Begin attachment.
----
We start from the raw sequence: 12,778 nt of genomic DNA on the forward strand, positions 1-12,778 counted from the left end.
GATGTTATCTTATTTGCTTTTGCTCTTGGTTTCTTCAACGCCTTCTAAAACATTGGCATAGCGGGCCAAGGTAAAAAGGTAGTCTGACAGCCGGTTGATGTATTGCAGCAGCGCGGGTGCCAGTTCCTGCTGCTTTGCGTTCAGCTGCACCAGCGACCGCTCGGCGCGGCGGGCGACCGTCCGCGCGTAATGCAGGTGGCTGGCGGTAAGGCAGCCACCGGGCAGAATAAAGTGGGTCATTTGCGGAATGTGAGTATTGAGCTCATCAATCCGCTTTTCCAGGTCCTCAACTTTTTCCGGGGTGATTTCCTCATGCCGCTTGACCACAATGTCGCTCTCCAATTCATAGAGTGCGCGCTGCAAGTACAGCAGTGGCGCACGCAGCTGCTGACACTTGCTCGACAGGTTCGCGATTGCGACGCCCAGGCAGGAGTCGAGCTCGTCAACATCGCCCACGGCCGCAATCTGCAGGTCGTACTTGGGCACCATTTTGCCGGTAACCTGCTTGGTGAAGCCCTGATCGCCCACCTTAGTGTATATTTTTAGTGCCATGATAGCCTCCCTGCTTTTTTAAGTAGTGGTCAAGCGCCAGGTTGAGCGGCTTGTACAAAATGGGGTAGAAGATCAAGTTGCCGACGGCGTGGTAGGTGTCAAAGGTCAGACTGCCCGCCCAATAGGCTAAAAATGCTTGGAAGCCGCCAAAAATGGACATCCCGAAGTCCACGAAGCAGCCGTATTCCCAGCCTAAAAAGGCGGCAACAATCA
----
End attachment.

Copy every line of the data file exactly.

We start from the raw sequence: 12,778 nt of genomic DNA on the forward strand, positions 1-12,778 counted from the left end.
GATGTTATCTTATTTGCTTTTGCTCTTGGTTTCTTCAACGCCTTCTAAAACATTGGCATAGCGGGCCAAGGTAAAAAGGTAGTCTGACAGCCGGTTGATGTATTGCAGCAGCGCGGGTGCCAGTTCCTGCTGCTTTGCGTTCAGCTGCACCAGCGACCGCTCGGCGCGGCGGGCGACCGTCCGCGCGTAATGCAGGTGGCTGGCGGTAAGGCAGCCACCGGGCAGAATAAAGTGGGTCATTTGCGGAATGTGAGTATTGAGCTCATCAATCCGCTTTTCCAGGTCCTCAACTTTTTCCGGGGTGATTTCCTCATGCCGCTTGACCACAATGTCGCTCTCCAATTCATAGAGTGCGCGCTGCAAGTACAGCAGTGGCGCACGCAGCTGCTGACACTTGCTCGACAGGTTCGCGATTGCGACGCCCAGGCAGGAGTCGAGCTCGTCAACATCGCCCACGGCCGCAATCTGCAGGTCGTACTTGGGCACCATTTTGCCGGTAACCTGCTTGGTGAAGCCCTGATCGCCCACCTTAGTGTATATTTTTAGTGCCATGATAGCCTCCCTGCTTTTTTAAGTAGTGGTCAAGCGCCAGGTTGAGCGGCTTGTACAAAATGGGGTAGAAGATCAAGTTGCCGACGGCGTGGTAGGTGTCAAAGGTCAGACTGCCCGCCCAATAGGCTAAAAATGCTTGGAAGCCGCCAAAAATGGACATCCCGAAGTCCACGAAGCAGCCGTATTCCCAGCCTAAAAAGGCGGCAACAATCA